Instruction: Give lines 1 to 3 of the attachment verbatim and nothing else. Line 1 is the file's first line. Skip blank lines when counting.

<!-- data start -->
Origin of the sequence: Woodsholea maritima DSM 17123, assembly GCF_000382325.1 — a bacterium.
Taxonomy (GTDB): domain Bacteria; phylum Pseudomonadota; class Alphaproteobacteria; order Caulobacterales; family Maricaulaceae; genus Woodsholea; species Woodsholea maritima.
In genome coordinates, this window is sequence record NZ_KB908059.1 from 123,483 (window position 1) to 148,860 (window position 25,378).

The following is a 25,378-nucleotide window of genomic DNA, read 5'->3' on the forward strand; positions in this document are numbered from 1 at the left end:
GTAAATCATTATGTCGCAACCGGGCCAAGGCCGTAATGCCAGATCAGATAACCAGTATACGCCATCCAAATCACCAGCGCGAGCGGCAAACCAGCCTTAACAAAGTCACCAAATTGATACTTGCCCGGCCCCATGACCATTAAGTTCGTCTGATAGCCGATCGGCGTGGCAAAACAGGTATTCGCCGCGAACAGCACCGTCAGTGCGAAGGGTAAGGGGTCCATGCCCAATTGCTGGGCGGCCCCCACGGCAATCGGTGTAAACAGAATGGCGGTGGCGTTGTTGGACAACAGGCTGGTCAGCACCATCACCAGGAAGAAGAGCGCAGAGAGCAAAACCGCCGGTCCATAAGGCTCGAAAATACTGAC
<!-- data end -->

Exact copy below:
Origin of the sequence: Woodsholea maritima DSM 17123, assembly GCF_000382325.1 — a bacterium.
Taxonomy (GTDB): domain Bacteria; phylum Pseudomonadota; class Alphaproteobacteria; order Caulobacterales; family Maricaulaceae; genus Woodsholea; species Woodsholea maritima.
In genome coordinates, this window is sequence record NZ_KB908059.1 from 123,483 (window position 1) to 148,860 (window position 25,378).